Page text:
Theiling Online    Sitemap    Conlang Mailing List HQ    Attic   

Re: Lots of Questions About Tones

From:ROGER MILLS <rfmilly@...>
Date:Thursday, July 10, 2008, 16:51
John Vertical wrote:
> >I've also seen the claim that no language ever originally *develop'd* tone >from >initial consonants; that their effect is much subtler than that of codas, >and so >a split thus conditioned may only occur in a language that's tonal to begin >with.
I think the Austro-Asiatic family (Viet, Khmer, some lgs. as far afield as India, et al.) may be a counter example to this. IINM there are non-tonal lgs. (India, the "aboriginal" lgs. of Malaysia); Khmer is said to be en route via its register system, while Viet and other AA lgs. in that country are tonal. IIRC, according to Matisoff, initial voiced/voicelss contrasts are one of the main causative factors in tonogenesis--vd.stops promoting register contrasts, ultimately leading to tonal contrasts. In fact, is Tibetan tonal? It's possible that development of tones in SE Asia is an areal phenomenon, likely due to heavy Chinese influence, if not Sino-Tibetan substrata. Not sure if there are any non-tonal Tai languages, but if Tai is ultimately/very distantly related to Austronesian (as is claimed, and believed by some), then that too is a counter-example. Some of the few AN languages spoken in Vietnam (Cham and relatives) have developed tones, clearly under local influence. Also, I've heard tell of tonal AN languages within Indonesia, but don't know the details-- if they exist, they would surely by spontaneous developments. I'd suspect that African (but they apparently have systems different than the better-known Asian ones) and Central American tone languages have non-tonal relatives. I've seen a rather convincing paper aligning Mayan (tonal) with a non-tonal language or languages of South America (in Chile or Bolivia, I forget which)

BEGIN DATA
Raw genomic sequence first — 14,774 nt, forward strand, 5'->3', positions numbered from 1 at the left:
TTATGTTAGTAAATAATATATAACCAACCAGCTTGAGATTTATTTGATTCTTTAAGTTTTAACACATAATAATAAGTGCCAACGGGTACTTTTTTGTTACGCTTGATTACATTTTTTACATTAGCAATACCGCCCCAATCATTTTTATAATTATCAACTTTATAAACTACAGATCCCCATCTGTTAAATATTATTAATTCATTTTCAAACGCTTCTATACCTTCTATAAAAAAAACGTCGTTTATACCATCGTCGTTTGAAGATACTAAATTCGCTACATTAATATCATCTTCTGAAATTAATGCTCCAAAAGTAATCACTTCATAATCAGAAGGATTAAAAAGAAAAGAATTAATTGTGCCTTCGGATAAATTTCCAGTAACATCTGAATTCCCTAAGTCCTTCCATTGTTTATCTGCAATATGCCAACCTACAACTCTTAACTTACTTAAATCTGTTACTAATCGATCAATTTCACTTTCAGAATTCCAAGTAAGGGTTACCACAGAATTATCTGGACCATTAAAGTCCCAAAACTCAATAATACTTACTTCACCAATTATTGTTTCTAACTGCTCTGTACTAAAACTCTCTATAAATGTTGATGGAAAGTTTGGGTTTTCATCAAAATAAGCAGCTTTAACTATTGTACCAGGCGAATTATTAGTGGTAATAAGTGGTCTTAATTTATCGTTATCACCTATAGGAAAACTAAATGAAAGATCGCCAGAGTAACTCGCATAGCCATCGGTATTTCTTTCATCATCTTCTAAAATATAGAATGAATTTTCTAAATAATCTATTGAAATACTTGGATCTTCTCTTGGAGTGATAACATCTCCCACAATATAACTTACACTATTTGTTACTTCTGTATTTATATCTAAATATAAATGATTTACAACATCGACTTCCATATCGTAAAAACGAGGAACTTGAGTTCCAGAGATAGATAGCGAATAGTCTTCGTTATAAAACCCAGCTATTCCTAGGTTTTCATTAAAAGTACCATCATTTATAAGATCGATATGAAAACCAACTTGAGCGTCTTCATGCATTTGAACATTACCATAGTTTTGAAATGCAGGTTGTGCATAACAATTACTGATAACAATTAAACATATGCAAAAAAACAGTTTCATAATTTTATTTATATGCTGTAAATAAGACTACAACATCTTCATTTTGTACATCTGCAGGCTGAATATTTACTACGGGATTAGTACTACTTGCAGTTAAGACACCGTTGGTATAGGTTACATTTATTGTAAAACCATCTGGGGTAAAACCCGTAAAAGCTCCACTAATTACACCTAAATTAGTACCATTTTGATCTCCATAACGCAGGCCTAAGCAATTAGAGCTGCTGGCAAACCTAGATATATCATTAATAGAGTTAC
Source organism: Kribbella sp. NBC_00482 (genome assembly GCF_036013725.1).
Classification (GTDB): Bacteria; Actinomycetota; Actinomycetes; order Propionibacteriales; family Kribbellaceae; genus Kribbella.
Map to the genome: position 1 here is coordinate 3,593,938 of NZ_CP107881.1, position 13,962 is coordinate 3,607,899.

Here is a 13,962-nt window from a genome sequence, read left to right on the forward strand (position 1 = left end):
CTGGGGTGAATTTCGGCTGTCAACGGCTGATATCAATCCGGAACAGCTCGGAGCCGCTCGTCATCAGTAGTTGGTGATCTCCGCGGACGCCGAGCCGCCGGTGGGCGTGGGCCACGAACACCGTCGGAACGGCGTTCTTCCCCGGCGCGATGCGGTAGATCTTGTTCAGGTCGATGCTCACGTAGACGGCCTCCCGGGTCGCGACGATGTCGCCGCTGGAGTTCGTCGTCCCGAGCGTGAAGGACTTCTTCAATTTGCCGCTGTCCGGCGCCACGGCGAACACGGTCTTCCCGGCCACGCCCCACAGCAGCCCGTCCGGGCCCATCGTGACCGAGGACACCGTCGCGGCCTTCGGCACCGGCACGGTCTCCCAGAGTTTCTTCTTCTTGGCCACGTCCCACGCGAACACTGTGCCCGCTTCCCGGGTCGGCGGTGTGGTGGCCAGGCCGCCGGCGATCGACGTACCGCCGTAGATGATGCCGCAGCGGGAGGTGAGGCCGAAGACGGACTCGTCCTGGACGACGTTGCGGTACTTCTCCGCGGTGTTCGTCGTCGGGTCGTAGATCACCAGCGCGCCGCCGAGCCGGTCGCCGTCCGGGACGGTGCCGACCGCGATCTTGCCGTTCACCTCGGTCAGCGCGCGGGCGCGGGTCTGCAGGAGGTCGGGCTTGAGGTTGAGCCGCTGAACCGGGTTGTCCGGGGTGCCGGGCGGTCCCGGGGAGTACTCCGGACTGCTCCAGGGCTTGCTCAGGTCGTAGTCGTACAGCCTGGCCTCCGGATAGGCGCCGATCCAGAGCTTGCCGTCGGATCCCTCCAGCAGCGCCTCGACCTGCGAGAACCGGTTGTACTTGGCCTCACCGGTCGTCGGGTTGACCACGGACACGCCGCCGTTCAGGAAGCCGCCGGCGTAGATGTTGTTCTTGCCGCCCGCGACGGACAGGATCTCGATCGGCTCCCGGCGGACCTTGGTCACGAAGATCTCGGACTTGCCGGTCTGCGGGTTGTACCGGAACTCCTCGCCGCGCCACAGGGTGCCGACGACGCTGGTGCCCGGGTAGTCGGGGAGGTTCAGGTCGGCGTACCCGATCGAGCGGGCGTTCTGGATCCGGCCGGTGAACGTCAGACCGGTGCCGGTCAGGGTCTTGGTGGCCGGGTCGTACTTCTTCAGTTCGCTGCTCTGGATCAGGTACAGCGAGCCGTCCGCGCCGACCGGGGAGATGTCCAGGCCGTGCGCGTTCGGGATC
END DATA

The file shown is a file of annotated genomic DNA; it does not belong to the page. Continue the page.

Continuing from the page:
> >Tone developing from pitch accent is also a pathway to remember. And then >there's the fact that a tone system may change without external motivation >("drift"), especially once there's any sort of a countour contrast in >place. BTW, >I'm under the impression that "glide" tones are included under contour >tones, >as long as the "glideness" is phonemic. Er, tonemic. > >Personally tho, I would be much more interested in what *effects* tones may >have. Stress can trigger all kinds of things, but tone? And I mean level / >countour tone, not "register tone" (creaky / clear / brethy / etc). Can it >trigger even vowel quality changes, or is it a dead-end feature that just >won't >affect anything else? > >John Vertical


Philip Newton <philip.newton@...>